Egypt is obviously in no position to respond – this is further demonstrated by the fact that Al Masry Al Youm, Egypt’s leading independent newspaper, had to seek comment from the former Minister of Water and Irrigation, who made the nonsensical statement that any decisions coming from the new coalition are only binding on the members of the new coalition, and would not apply to Egypt or Sudan. All true; but if they decide to use dam the water upstream, it will suddenly start looking very applicable indeed.

This is Egypt’s – and Sudan’s – most serious foreign policy consideration, as we’ve commented on before. Don’t be surprised if this causes the next revolution or war. Egypt is a fundamentally unbalanced, with not nearly enough fertile land to support its population, even if the water supply remains constant. Take away the water and there will be problems.

VERDICT: This is bad news for Egypt, but the existing treaty is very unfair and deserves to be replaced with something more thoughtful. And we always like to see African regional integration. So the Nile Basin Initiative goes forth.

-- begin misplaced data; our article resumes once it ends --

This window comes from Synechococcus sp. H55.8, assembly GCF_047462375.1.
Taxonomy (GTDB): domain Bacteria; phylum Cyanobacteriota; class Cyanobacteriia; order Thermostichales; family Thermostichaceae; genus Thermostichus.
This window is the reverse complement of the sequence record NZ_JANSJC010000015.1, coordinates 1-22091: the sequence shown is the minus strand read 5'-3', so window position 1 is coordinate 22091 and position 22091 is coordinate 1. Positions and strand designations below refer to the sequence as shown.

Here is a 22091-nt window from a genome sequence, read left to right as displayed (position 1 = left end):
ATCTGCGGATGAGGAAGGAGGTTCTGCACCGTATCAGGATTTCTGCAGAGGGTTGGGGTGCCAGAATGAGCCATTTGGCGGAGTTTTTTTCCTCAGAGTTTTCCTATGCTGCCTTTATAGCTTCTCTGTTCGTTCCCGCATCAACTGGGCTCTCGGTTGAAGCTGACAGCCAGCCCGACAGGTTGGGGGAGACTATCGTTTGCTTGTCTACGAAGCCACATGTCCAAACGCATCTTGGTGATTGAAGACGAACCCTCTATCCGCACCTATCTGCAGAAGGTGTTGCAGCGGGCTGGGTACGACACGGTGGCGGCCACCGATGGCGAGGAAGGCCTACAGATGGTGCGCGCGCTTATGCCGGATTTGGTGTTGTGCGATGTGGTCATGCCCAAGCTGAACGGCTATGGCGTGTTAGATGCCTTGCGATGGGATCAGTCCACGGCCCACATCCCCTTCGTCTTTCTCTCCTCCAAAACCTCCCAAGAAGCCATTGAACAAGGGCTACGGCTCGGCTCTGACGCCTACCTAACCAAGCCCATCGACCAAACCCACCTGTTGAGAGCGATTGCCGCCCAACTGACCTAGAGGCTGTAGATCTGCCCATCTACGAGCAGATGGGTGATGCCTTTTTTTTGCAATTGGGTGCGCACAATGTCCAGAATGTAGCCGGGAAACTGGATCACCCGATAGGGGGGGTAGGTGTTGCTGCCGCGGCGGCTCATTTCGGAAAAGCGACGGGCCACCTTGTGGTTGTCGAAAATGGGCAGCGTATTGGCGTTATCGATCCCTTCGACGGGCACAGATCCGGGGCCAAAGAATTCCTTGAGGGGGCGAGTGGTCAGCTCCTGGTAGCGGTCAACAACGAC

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Omar Al-Bashir goes to Chad, ICC goes 4th

Sudanese President Omar Al-Bashir (Image courtesy of http://www.fettan.com)

Last week, Sudan’s President Omar Al-Bashir decided to thumb his nose at the International Criminal Court  by paying an official state visit to Chad. As a fully signed up and ratified member of the Rome Statute (which founded the ICC), Chad is technically supposed to have arrested Al-Bashir upon arrival due to his outstanding arrest warrant for war crimes, crimes against humanity, and – added just last week – genocide.

Of course, this didn’t happen. Instead, yet again, the ICC looked just as weak and ineffective as always as it called for Chad to do ‘the right thing’ while having absolutely no means to make it do so. Al-Bashir, as any good internationally shunned leader would, has made the most of this powerlessness, claiming his trip as “more than a double victory”.

And so it was. As well as strengthening ties with notorious frenemy Chadian President Idriss Deby, this trip was the first taken to a country that recognised the ICC and was thus something of a risk. As for Chad, while it may have earned wide condemnation from the UN and the EU for its decision, it was an opportunity to establish itself as something more than just an international puppet, as well as curry favour with a fairly important neighbour.